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The Investing in Women Code

The Investing in Women Code is a commitment to support the advancement of women business leaders in the United Kingdom by improving female entrepreneurs’ access to tools, resources and finance from the financial services sector. Code signatories include banks, non-bank lenders, Angel investors, venture and growth capital funds.

Investing in Women Code logo

What is it?

The Investing in Women Code is a commitment that is open to all organisations that finance businesses in the UK. When you apply for finance to a Code signatory, you will be working with an organisation that has made a commitment to promoting female entrepreneurship by:

  • having a nominated member of the senior leadership team who will be responsible for supporting equality in access to finance
  • increasing the transparency of their data on support for female entrepreneurs
  • adopting internal practices to improve the outlook for female entrepreneurs

What this should mean in practice is that when you approach an organisation that is a Code signatory, you will go through a fair, transparent, and supportive process in applying for finance. Many signatories offer pre-application discussions and ‘meet the funder’ events where you can get advice or simply run through your pitch informally with an investment manager.

Who are the signatories?

Code signatories are shown in the finance providers’ directory of the Invest in Women Hub. You can view a copy of the Code itself and a full list of signatories via the links below. Some signatories chose not to be listed on the Hub, for example if they are venture capital funds that are not making new investments at this time.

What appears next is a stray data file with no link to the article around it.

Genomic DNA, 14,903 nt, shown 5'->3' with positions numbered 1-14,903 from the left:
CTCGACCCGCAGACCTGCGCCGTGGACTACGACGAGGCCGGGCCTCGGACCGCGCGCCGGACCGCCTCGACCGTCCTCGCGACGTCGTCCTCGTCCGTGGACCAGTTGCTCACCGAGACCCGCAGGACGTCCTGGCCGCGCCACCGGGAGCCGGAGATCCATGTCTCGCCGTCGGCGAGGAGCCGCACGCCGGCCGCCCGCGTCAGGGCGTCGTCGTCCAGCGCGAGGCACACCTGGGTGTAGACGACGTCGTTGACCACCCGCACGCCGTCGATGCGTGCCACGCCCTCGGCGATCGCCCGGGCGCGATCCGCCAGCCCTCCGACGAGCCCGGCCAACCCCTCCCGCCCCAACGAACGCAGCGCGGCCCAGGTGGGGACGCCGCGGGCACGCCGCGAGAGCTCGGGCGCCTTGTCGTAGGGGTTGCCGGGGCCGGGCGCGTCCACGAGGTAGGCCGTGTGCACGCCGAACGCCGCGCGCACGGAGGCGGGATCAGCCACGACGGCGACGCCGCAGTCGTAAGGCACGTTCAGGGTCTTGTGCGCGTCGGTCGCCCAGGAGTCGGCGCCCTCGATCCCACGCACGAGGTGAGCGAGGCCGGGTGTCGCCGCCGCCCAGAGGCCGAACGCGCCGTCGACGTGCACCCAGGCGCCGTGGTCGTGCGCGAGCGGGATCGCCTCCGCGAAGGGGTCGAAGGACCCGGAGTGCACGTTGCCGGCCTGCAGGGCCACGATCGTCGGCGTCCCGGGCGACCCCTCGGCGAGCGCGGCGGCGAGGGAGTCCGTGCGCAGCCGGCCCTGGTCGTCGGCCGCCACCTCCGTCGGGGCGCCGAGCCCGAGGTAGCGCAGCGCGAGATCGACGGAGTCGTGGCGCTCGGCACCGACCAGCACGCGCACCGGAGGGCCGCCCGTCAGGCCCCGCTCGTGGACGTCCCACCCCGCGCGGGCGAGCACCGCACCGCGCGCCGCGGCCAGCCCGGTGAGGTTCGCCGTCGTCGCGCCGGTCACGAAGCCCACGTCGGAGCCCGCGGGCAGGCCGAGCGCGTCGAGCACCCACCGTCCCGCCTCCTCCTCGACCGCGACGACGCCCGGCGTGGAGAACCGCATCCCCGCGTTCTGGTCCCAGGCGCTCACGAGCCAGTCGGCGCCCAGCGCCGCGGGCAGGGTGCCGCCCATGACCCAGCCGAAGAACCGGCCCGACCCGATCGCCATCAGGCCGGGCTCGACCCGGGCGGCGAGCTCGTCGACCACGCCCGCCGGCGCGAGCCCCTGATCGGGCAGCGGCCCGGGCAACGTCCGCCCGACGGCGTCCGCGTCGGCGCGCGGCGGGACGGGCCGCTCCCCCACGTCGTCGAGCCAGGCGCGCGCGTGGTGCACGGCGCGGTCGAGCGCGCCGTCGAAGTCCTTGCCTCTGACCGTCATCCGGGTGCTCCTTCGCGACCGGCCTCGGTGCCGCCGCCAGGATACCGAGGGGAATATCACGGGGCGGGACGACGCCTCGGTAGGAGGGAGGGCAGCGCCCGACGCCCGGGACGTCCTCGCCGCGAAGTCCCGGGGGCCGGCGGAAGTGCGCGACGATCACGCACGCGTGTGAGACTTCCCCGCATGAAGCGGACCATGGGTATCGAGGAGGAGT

Text of the Investing in Women Code

Full list of Code signatories

How did the Code come about?

In 2018 the government asked Alison Rose, CEO of NatWest Group, to report on the barriers faced by women-led businesses and how to overcome them.  The Rose Review of Female Entrepreneurship was published on 8 March 2019. The report highlighted the difficulties that female entrepreneurs face when accessing finance and exposed the gender gap in investment. On average, female-led businesses receive less funding than those headed by men at every stage of their entrepreneurial journey. The finding that only 1% of venture capital funding goes to businesses founded by all-female teams was a stark illustration of the disparity.

Since publication, there has been a strong commitment from across the industry to implement the recommendations, reinforced by the scale of the opportunity. The report found that £250 billion of new value could be added to the UK economy if women started and scaled new businesses at the same rate as UK men.

The Alison Rose Review made eight recommendations, of which the Investing in Women Code was one and this website another. The Code is the only one of these initiatives that is led by government, working with four partners:

  • The British Business Bank
  • UK Business Angels Association
  • British Private Equity and Venture Capital Association
  • UK Finance, the trade body for UK financial services

The Investing in Women Code partners collect data from the different categories of signatory and complete this for an annual report. They also work with their members to produce guidance and share good practice.